We have come to rely on a magnificent specimen of nature for maintaining healthy bodily systems – the Siberian Pine – which produces the nuts from which Pine Nut Oil is extracted.
It is both entrancing and striking to catch a sight of Siberian pine or co-called cedar trees. Their mighty chocolate-coloured trunks, several arm-spans in circumference, are framed by long, soft dark-green needles, and topped, 30m above the ground, by a spreading, cone-strewn crown.
The Siberian pine is a member of the pine family and may have been named by the Christian Cossacks who opened up Siberia in 1581. Enchanted by the beauty of the trees they may have called them Siberian cedars because they resembled the real cedar, which they knew of by hearsay and Biblical references to a pleasant resiny scent and majestic appearance.
For centuries, life, material and spiritual culture in Obdoria, as the ‘eastern land beyond the Urals’ was called in ancient times, were closely linked to the Siberian pine.
For the inhabitants it was the ‘cow-tree’ and the ‘mother-tree’, for from the cedar nuts they could get milk, cream and oil. Siberia is the homeland of the Siberian pine and the tree does not exist in any other countries apart from Mongolia and Kazakhstan, in small pockets close to the frontiers. The Altai is viewed as the Siberian pine’s cradle, its genetic centre. During the glacial period the mountains of the Altai were one of its last refuges on Earth; it survived and spread throughout Siberia. Giant trees, 45 metres high and 2.4 metres in diameter, at least 800–850 years old, have been discovered in the forests of the north-eastern Altai. Our oil comes directly from Altai region of Siberia.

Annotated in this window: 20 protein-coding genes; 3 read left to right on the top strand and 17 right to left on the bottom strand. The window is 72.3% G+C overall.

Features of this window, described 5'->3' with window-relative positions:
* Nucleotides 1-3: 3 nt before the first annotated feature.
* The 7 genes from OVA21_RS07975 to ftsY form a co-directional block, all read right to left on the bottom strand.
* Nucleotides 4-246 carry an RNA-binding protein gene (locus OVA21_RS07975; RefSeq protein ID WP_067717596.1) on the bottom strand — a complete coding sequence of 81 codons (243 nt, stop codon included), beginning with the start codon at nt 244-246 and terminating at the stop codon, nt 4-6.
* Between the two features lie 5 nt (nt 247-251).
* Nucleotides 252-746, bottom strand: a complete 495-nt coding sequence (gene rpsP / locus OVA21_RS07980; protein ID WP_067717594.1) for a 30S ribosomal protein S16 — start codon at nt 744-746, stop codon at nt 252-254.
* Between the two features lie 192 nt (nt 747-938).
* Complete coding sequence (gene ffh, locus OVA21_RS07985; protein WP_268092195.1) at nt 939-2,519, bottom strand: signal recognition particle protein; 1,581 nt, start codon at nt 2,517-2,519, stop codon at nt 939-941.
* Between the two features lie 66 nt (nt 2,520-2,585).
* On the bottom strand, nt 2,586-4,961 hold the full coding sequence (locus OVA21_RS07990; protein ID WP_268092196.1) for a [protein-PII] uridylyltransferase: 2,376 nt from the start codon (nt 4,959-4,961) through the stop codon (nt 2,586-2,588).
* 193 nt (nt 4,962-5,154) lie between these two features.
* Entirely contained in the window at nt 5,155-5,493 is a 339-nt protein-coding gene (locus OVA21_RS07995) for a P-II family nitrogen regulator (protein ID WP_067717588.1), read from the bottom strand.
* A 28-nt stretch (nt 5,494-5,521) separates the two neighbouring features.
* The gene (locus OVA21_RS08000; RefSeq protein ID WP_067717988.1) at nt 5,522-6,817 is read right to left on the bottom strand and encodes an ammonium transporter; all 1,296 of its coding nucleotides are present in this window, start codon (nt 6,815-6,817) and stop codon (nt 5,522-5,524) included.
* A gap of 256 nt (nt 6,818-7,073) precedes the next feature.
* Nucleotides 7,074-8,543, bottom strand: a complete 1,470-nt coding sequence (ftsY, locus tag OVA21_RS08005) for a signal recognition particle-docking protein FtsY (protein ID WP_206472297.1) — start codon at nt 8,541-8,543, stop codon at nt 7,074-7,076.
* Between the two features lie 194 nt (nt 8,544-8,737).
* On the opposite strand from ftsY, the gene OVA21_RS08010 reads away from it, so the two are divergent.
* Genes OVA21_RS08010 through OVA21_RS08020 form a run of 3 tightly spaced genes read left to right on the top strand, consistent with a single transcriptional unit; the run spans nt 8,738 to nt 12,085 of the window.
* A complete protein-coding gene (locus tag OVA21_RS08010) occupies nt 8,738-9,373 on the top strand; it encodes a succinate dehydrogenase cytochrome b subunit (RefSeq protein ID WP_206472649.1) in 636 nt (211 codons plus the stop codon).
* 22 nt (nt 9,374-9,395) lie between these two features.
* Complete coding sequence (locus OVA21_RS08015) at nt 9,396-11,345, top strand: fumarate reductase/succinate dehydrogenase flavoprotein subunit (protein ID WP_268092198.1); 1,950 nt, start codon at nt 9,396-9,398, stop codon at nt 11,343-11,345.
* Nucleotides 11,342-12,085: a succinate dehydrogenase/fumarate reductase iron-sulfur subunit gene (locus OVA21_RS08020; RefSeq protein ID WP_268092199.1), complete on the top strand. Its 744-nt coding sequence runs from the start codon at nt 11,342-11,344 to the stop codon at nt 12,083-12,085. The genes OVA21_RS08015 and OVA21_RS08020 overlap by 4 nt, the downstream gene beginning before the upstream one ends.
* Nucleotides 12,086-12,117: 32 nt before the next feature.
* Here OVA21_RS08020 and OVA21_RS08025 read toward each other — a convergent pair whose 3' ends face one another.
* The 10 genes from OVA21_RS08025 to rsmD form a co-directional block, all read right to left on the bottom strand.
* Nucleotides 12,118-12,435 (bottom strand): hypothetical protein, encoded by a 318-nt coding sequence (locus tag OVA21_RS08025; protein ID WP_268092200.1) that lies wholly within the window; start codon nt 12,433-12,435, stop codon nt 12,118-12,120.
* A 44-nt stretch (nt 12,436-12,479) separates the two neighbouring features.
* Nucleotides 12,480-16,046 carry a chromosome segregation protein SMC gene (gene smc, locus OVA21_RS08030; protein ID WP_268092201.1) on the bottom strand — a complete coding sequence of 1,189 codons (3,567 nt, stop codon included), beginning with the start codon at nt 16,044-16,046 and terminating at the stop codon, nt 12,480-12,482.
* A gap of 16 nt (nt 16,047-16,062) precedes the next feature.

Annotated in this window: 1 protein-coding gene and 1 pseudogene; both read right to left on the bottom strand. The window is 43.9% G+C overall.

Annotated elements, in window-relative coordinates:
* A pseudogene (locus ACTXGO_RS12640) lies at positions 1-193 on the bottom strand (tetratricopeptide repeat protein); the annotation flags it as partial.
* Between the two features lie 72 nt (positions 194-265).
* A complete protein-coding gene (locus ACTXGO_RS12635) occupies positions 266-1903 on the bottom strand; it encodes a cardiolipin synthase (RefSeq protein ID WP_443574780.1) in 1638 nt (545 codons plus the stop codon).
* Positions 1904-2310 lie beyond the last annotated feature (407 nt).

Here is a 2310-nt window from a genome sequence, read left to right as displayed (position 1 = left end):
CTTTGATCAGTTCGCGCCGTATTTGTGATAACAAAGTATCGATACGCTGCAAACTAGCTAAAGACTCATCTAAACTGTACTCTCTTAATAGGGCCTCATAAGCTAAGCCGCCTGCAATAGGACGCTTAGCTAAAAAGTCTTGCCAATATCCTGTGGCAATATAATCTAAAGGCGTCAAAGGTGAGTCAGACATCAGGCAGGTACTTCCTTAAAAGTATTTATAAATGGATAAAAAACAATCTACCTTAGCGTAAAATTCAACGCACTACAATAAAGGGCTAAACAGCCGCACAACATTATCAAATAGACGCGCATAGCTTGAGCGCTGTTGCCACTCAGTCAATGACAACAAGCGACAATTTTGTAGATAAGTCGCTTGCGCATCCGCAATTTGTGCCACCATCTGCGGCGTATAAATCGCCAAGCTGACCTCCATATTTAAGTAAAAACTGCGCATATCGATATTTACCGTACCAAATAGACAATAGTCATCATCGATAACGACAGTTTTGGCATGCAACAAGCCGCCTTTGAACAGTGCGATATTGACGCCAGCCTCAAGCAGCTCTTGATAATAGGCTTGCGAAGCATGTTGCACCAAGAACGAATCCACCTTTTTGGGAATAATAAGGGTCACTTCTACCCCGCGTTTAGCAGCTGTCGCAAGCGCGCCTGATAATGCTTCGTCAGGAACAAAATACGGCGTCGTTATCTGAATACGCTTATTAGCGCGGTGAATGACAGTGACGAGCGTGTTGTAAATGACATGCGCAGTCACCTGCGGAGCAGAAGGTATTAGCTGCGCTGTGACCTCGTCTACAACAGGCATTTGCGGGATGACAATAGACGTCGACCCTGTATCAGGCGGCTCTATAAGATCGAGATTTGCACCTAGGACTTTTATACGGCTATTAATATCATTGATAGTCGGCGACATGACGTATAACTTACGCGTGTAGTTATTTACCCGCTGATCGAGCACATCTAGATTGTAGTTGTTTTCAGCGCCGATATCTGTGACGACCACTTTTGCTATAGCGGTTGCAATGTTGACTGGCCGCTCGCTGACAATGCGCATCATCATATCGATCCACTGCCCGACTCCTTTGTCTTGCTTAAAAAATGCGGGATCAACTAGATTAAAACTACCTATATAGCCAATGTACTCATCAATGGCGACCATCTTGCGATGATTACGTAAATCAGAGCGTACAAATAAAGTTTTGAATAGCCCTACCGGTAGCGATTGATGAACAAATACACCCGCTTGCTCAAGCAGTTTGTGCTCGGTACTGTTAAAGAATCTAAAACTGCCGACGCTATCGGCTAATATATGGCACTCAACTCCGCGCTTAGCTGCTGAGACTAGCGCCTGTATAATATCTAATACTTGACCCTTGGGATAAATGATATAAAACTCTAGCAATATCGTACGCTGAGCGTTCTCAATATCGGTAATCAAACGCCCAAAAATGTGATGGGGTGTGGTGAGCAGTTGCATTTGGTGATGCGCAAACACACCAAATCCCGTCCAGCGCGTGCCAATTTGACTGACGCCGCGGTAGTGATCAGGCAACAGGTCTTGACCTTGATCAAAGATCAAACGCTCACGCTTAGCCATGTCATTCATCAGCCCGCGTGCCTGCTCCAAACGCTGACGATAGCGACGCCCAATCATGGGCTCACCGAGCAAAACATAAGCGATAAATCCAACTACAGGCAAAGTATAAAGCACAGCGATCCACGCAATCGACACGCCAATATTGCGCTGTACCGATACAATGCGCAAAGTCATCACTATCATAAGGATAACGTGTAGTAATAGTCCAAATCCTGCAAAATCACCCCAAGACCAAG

The cedar grows very slowly. During its first 5–7 years it reaches 20–24 cm; it only starts producing cones at 40–70 years, reaching maturity at 200–250 years.
That makes today’s 500-year-old cedars living historical monuments. They were young when Ivan the Terrible came to the throne in the 1540s, they started producing cones as Yermak began the conquest of Siberia in the 1580s, reached the peak of their fruitfulness under Peter the Great at the start of the 18th century, and yielded rich harvests a century later under Catherine the Great.
They were contemporaries of the great writers Pushkin, Turgenev and Tolstoy, who spanned the 19th century.
More about these incredible trees in the next post…